Liquid chromatography has found increased use in the rubber industry in recent years because it is more suitable for higher molecular weight materials, such as oligomers and certain compounding ingredients. Separation of the material being eluted occurs because of its varying chemical affinity for the column packing material, as in gas chromatography. The difference is that high pressures of 20-200 atmospheres or higher in a liquid medium are required, and UV, transport or other detectors are used. Size exclusion chromatography (SEC), sometimes called gel permeation chromatography (GPC), operates on the principle of mechanical separation. Large molecules are held the shortest times in the interstices of the column packing material, while the smallest molecules are held the longest. The technique is useful for molecular weight distribution and architecture of polymers.
Nuclear Magnetic Resonance (NMR) has become a powerful tool for characterizing the structures of rubbers and providing information about the arrangements of constituents along the chains and their compositions. Like other forms of spectroscopy, NMR requires a source of electro-magnetic radiation (in this case radiowaves), a sample of absorption and an electronic-detector-recorder system. The absorption of energy originates from the magnetic moment in the nuclei of the sample. Thus intimate structural details like sequence distribution, head-head vs. head-tail linkages, and stereochemical arrangements have been studied as related to polymerization mechanisms and desirable mechanical properties sought. One very practical application is that the rubber in a vulcanizate can be identified with necessity of separating out the carbon.
The main types of thermal analysis used in the rubber industry are thermo-gravimetric (TGA), Differential Thermal Analysis (DTA) and Differential Scanning Calorimetry (DSC). They operate, respectively, on the basis of responding to changes in the specimen regarding mass, temperature and heat content. When a specimen of vulcanized rubber is put into a TGA apparatus and the temperature is increased, the most volatile components come off first, such as light oils. Next, the heavy oils come off, followed by pyrolysis of the polymers. Upon admission of an oxidizing atmosphere, carbon black burns off leaving ash. With DTA and DSC, the glass transition temperature can be identified, followed by thermal changes due to ingredients melting, loss of moisture, melting of crystallites, additional vulcanization and finally degradation of polymer. Commercial equipment is available aimed at research, development and plant use.
Atomic absorption and emission spectroscopy are used in the rubber industry to determine metals. When, for example, the ash of an important specimen is subjected to an intense source of energy, traditionally a flame or carbon arc, the metals give off characteristic wave lengths of radiation. The most familiar is the yellow color coming from sodium when water boils over on the stove. The lines can be separated and used to identify the metal or metals. Atomic absorption works on the principle of intentionally putting the exact wave length of the material being analyzed through the flame. Since most of the atoms are not incandescent or flaming, the absorption is used to measure the quantity. Standard methods and equipment are available making the technique attractive for many locations.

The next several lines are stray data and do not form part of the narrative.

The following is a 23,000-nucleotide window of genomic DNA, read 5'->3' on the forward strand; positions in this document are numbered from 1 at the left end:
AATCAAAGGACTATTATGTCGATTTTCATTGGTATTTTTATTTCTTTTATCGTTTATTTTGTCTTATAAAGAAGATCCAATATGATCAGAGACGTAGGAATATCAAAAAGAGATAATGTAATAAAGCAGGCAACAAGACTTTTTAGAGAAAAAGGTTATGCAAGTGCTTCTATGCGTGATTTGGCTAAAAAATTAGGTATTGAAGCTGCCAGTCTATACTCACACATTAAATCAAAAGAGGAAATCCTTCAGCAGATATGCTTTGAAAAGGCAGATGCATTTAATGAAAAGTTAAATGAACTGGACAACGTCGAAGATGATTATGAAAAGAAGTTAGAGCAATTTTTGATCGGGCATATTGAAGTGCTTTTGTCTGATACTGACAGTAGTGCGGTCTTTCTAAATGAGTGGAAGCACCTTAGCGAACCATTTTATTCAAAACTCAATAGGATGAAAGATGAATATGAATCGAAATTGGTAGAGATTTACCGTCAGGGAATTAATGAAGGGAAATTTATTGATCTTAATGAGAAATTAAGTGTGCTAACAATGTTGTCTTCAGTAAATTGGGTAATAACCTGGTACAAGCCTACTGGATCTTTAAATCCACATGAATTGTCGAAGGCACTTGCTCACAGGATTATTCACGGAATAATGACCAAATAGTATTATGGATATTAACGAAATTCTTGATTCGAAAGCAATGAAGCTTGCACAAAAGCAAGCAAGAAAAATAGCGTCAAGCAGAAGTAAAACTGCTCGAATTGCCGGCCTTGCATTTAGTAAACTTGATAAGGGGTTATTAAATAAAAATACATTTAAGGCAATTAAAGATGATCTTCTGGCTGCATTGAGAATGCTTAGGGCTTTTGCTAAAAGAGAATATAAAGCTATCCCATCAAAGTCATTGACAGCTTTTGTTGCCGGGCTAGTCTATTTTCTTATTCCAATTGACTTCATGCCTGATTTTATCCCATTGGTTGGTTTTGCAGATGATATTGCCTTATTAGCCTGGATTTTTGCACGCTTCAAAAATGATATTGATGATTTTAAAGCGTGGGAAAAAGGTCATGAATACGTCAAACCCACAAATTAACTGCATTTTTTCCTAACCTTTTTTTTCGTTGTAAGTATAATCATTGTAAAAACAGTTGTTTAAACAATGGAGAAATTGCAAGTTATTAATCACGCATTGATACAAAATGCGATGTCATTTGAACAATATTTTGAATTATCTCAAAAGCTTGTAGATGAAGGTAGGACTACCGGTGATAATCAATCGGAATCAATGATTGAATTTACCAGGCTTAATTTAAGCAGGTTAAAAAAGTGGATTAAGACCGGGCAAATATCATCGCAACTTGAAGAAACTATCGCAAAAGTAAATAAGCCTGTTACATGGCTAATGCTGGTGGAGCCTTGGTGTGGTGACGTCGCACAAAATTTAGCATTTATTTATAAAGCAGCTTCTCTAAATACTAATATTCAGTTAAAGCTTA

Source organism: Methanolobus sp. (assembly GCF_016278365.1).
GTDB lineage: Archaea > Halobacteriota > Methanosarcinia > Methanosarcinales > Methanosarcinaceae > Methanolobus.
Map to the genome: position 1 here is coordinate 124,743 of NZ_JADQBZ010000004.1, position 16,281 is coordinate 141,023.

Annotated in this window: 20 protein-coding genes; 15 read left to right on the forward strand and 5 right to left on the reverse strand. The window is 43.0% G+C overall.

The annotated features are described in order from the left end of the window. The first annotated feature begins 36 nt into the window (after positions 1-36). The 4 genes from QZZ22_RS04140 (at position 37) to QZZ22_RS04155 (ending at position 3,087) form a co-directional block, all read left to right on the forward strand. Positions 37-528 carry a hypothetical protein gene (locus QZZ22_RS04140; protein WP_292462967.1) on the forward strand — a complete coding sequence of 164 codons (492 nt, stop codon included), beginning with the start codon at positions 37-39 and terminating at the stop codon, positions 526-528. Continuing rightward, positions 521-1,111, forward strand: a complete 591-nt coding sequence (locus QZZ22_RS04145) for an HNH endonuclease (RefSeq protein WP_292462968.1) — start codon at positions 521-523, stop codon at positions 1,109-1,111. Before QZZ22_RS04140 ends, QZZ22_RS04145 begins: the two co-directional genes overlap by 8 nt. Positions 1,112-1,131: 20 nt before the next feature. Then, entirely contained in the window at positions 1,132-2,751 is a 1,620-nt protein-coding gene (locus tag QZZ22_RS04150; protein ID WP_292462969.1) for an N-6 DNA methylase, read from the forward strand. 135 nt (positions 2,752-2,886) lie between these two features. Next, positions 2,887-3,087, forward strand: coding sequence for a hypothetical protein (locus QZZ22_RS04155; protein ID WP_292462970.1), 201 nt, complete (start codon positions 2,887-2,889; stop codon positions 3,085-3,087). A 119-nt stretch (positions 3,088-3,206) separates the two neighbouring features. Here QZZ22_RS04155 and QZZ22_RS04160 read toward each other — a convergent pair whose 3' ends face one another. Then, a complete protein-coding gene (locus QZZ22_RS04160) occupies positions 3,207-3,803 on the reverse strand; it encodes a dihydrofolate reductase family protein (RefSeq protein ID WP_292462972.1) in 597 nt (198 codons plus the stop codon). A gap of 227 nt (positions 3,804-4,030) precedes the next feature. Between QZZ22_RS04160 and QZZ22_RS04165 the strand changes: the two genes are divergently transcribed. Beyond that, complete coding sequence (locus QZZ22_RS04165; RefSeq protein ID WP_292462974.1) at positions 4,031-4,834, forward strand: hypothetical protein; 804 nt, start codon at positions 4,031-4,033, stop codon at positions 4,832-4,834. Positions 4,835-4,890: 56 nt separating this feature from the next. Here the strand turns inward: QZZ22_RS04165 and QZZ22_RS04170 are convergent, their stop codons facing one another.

The concept of mass spectrometry consists of fragmenting molecules and creating ions in a gas phase under high vacuum, and then separating the fragments according to their mass-to-charge ratio. The technique requires a very small amount of sample, can elucidate structural information and determine molecular weight. Its combination with gas chromatography has proved a powerful tool for analyzing complex mixtures, such as gasoline. The dilemma exists that, although the goal of polymer chemists is to put the polymer in directly, the extreme non-volatility of the polymer makes this difficult. Accordingly, ingenious techniques have been developed for instantaneously and reproducibly volatilizing the molecule in the instrument.
Process control has been defined to include all actions taken to insure that the output of a given process is acceptable for operations downstream and ultimately to the consumer. If accepted, the definition applies equally to all conceivable operations in a rubber factory. These include mixing, calendering, extruding, molding, etc. In the broadest sense, the definition includes batch test/analysis and statistical practices which have been used over the years, no matter how slow, insensitive or variable they may have been. The trend is essentially a continual effort to install appropriate sensors, display crucial information, connect the components electronically, provide decision making capability, all to regulate suitably the enormously complex processes in spite of sporadic and disturbing influences.
As an example, the control system during injection molding must instantaneously monitor numerous inter-related and complex steps including the following:
* Machine sequence,
* Time per operation,
* Speed of sequence,
* Sub-programming (pressure, screw-recovery rate, etc.) and
Elements and circuits in the system can be mechanical, hydraulic, electrical, electronic or a combination. Each must function reliably, sensitively, safely and with a minimum of human involvement. Otherwise inconsistent, variable moldings are the result.
Visual display units (VDU) operated by microprocessors are favored for the main parts of the machine monitoring system, namely the transducer, transmitter and display. Thermocouples are widely used for temperature measurement; strain gages and transducers for pressure. Proportional-integral-differential (PID) controllers provide the most exact control of temperature compared to other types.